Blog 11: It's Almost Over for Us

By: Josh McComas
By: Josh McComas

It’s Almost Over for Us

We make our last trip to the Olympic Park to watch Women’s Field Hockey. I chat with a woman from Canada who is going to Stratford station in hopes of finding pin traders. She has lots of pins because she was a dancer in the opening ceremonies at Calgary. They practiced for a year and a half to get ready.  Even though their costumes and shoes were lined with thinsulate, it was bitterly cold at dress rehearsals and the women stood on their partners’ shoes to try to keep their feet from becoming completely numb. Luckily, there was a Chinook for the opening ceremonies. When I ask if it is true that the Olympics are non-stop parties; her eyes twinkle as she says that at Calgary the parties were non-stop; they danced at many of them and in her costume people thought she was a figure skater.  At Montreal where she volunteered, she met Sugar Ray Leonard and the other boxers. “They were crazy guys,” she said fondly.

On the path to the park, volunteer are everywhere and having a great time -- one greeted us by singing our entry instructions to the tune of “Ode to Joy.” We got a good view of all the building on our half hour walk from the underground to the Riverbank Arena at the far end of the grounds. 

There are two pools of six teams who play round-robin with the two teams with most wins advancing. The crowd is routing for Japan 0-2 in the first match against China 2-0. If China wins they will tie Great Britain 3-0, but a loss will put Great Britain and the Netherlands in the semi-finals. It’s a young crowd with lots of kids; at half time, the commentators try to organize the kids to do the Wen-Roc dance while the rest of us sing along. It’s pretty lame. But the cheering seems to work and Japan wins 2-1.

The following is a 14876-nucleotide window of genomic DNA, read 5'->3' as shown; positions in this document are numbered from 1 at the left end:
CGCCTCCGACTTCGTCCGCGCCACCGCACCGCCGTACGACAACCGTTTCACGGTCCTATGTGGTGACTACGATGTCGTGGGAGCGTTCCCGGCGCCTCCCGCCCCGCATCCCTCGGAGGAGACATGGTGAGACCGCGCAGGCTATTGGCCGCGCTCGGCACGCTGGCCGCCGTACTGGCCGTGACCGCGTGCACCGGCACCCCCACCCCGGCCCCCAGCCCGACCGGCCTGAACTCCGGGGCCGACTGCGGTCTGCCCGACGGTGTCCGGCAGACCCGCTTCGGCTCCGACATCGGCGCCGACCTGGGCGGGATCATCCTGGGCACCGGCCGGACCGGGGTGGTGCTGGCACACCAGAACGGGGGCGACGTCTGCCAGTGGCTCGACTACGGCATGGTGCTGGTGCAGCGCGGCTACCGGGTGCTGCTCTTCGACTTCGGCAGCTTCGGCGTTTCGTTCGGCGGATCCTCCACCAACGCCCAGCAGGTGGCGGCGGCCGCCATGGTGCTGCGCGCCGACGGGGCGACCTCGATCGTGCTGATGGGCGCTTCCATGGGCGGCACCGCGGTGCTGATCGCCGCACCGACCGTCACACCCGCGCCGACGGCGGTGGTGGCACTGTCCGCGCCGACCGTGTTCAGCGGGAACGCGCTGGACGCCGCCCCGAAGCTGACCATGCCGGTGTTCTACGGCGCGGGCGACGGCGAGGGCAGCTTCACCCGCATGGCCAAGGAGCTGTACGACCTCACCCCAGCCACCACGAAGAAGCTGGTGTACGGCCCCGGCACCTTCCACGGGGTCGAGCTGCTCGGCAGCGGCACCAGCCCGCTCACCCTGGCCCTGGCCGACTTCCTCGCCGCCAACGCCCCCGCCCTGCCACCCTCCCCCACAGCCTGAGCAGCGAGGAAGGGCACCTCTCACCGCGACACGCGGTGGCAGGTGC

Korea wins 2-0 over a much bigger Belgium team in the next game. Neither team will advance but they play just as hard.

We finish the evening at the giant, Abu Daubi owned Ex Cel Center to watch boxing. It’s huge, about 6 times bigger than Huntington Civic Center. There are even separate underground stops for its east and west entrances. There is lots of beer drinking going on and we have a chance to assess the crowd as they pass by to get beverages. A look at the noses of the guys who pass by shows that there are lots of ex-boxers here; even the ones with unflattened noses look like Russian Mafia. But it’s all good fun and a lively crowd; with no home team boxers, the British even cheer loudly for a judge from Great Britain.

There are no American boxers. The first Indian we’ve seen competing is here with a coach in a turban. Our favorite is a 60k boxer from Cuba who has an open style and dances around like a miniature Muhammad Ali, fighting aggressively to win his match19-11. We don’t like the Lithuanian fighter, Petrauskas Evaldo, whose style is to stay completely covered up then to tie up and lean limply on our boy, Valentino Domenico, from Italy. 

In the Super Heavy weight 91k+ class, I see what punch-drunk means.  Roberto Canmarelle from Italy, who I think is the reigning Olympic Champ, looks woozy, flat footed, with his head lolling to the side and even though I can’t see them I think his eyes are glazed and unfocused, in his match with Morocco’s Arjaoui  Mohammed.  I’m pretty sure he has taken a lot of hits and may be a few slices short of a full pizza when he seems to pull himself together and a real fighter immerges to deliver punches that go straight to their mark before the champion is replaced by the stumble bum. Still, enough of his former self remains to win the match.

And then it’s over. Tomorrow we’ll return to real life.

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